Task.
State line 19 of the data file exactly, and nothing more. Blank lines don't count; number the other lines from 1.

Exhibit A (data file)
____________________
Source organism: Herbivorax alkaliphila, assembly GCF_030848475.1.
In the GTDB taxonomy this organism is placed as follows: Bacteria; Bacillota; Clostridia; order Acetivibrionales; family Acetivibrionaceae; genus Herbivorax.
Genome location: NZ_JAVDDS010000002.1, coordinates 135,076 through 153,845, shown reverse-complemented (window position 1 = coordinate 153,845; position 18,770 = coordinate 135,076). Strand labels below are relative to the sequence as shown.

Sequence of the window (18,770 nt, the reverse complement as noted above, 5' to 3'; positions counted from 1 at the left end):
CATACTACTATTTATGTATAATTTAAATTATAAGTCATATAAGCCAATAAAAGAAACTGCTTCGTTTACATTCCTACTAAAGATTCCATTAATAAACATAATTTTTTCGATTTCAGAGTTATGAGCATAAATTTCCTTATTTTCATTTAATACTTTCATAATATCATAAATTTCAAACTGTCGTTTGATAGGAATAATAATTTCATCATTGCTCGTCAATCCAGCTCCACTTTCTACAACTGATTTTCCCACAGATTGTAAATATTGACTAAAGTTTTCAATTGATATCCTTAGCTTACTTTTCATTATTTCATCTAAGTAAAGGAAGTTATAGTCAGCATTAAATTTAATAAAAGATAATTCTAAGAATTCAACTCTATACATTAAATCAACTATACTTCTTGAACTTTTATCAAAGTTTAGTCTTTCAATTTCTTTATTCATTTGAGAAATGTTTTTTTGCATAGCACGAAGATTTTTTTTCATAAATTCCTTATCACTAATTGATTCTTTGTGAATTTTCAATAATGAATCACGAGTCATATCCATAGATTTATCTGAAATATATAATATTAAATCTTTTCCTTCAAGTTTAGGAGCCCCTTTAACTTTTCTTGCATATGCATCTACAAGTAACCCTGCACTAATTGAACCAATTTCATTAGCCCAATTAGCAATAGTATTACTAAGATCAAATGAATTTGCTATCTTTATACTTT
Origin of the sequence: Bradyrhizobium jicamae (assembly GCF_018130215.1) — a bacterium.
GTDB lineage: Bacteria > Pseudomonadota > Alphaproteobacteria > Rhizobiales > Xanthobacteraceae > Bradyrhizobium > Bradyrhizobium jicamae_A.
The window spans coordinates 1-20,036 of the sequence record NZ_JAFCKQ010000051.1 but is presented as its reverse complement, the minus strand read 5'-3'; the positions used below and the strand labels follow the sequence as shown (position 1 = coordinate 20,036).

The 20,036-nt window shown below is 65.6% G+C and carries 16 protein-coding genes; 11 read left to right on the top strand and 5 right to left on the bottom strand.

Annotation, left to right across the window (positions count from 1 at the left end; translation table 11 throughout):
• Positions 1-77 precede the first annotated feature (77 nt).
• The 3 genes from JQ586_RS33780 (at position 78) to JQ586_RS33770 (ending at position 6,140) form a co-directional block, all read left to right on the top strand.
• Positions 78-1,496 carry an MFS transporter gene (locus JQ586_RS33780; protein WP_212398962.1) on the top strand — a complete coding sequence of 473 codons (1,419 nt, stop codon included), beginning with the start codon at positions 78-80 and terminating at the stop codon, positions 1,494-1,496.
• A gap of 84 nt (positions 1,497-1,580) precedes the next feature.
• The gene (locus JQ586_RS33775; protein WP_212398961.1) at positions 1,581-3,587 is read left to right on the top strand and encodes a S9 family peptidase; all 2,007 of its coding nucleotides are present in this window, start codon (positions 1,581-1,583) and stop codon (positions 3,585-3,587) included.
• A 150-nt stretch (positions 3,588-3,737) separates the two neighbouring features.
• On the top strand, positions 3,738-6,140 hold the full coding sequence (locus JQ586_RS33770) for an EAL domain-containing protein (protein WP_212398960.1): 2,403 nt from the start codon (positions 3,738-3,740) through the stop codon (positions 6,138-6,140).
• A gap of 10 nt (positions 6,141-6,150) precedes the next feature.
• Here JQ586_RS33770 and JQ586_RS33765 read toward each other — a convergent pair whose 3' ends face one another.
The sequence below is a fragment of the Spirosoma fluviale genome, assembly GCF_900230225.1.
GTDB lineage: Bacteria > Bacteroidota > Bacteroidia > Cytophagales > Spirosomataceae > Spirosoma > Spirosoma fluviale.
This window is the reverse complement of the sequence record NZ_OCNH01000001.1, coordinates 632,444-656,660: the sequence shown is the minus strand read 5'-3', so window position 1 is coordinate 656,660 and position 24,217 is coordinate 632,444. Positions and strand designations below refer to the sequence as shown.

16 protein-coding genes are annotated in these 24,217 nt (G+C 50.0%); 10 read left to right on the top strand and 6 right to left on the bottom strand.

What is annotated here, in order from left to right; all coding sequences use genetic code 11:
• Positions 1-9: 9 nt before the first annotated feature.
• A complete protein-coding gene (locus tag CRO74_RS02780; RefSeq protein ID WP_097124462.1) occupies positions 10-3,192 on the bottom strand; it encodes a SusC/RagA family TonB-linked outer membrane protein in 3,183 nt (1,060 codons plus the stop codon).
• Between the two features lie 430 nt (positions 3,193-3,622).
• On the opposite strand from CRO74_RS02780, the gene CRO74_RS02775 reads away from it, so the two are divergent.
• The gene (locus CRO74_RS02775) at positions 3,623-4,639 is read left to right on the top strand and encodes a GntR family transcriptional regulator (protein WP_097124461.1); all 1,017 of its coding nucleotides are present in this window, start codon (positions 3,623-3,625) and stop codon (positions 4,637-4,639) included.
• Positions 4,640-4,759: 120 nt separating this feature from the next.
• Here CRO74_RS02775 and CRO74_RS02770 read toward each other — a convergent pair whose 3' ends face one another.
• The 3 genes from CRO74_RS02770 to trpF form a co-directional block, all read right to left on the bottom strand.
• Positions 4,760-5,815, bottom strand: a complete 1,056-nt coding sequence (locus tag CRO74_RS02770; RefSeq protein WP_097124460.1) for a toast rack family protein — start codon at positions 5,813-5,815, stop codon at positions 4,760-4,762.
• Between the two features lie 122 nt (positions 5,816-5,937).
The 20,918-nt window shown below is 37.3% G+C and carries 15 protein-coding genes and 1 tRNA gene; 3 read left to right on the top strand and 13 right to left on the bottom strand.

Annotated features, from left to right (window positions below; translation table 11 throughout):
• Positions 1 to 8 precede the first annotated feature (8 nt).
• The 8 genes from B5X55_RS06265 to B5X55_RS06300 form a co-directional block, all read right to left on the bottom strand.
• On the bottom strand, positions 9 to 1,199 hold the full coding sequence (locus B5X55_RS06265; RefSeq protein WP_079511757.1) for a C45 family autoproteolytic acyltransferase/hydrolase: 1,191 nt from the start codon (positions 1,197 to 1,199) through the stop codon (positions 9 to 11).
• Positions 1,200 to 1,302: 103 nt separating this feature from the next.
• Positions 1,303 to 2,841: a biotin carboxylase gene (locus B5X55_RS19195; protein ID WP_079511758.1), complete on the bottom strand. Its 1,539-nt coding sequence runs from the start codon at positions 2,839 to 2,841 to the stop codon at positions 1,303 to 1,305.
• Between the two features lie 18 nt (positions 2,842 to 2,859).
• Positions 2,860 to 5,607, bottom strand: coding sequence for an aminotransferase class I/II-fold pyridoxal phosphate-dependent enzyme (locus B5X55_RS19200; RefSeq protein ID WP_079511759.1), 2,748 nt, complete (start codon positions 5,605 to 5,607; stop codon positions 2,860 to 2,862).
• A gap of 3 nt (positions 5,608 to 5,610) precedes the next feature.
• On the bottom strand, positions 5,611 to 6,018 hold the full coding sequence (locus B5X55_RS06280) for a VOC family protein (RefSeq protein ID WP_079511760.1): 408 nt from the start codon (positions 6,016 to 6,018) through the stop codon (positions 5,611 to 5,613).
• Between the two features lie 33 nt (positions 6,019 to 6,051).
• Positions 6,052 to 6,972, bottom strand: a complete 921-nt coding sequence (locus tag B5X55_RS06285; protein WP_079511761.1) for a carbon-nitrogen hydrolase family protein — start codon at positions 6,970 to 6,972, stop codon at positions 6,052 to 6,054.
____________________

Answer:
• Here JQ586_RS33770 and JQ586_RS33765 read toward each other — a convergent pair whose 3' ends face one another.